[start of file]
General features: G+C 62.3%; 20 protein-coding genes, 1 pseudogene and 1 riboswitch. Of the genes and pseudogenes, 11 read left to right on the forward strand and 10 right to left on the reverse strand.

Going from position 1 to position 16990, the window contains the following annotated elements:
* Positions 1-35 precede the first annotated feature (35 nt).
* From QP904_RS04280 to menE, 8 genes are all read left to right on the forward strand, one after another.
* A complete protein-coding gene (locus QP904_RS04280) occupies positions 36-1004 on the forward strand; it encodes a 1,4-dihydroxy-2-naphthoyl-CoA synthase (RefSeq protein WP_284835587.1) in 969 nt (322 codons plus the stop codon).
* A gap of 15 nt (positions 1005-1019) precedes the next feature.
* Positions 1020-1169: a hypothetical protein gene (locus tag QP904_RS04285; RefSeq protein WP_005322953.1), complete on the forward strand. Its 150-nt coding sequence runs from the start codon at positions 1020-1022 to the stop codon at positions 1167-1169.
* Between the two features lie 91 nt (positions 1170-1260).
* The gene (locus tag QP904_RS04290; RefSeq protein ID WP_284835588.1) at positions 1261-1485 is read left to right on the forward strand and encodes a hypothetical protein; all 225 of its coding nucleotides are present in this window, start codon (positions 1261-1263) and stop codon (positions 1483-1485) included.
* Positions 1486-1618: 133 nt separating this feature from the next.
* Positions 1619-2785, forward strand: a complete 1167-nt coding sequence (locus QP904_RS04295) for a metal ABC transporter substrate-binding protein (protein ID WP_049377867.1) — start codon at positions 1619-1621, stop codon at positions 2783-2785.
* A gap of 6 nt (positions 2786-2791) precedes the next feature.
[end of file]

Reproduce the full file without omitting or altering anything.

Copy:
General features: G+C 62.3%; 20 protein-coding genes, 1 pseudogene and 1 riboswitch. Of the genes and pseudogenes, 11 read left to right on the forward strand and 10 right to left on the reverse strand.

Going from position 1 to position 16990, the window contains the following annotated elements:
* Positions 1-35 precede the first annotated feature (35 nt).
* From QP904_RS04280 to menE, 8 genes are all read left to right on the forward strand, one after another.
* A complete protein-coding gene (locus QP904_RS04280) occupies positions 36-1004 on the forward strand; it encodes a 1,4-dihydroxy-2-naphthoyl-CoA synthase (RefSeq protein WP_284835587.1) in 969 nt (322 codons plus the stop codon).
* A gap of 15 nt (positions 1005-1019) precedes the next feature.
* Positions 1020-1169: a hypothetical protein gene (locus tag QP904_RS04285; RefSeq protein WP_005322953.1), complete on the forward strand. Its 150-nt coding sequence runs from the start codon at positions 1020-1022 to the stop codon at positions 1167-1169.
* Between the two features lie 91 nt (positions 1170-1260).
* The gene (locus tag QP904_RS04290; RefSeq protein ID WP_284835588.1) at positions 1261-1485 is read left to right on the forward strand and encodes a hypothetical protein; all 225 of its coding nucleotides are present in this window, start codon (positions 1261-1263) and stop codon (positions 1483-1485) included.
* Positions 1486-1618: 133 nt separating this feature from the next.
* Positions 1619-2785, forward strand: a complete 1167-nt coding sequence (locus QP904_RS04295) for a metal ABC transporter substrate-binding protein (protein ID WP_049377867.1) — start codon at positions 1619-1621, stop codon at positions 2783-2785.
* A gap of 6 nt (positions 2786-2791) precedes the next feature.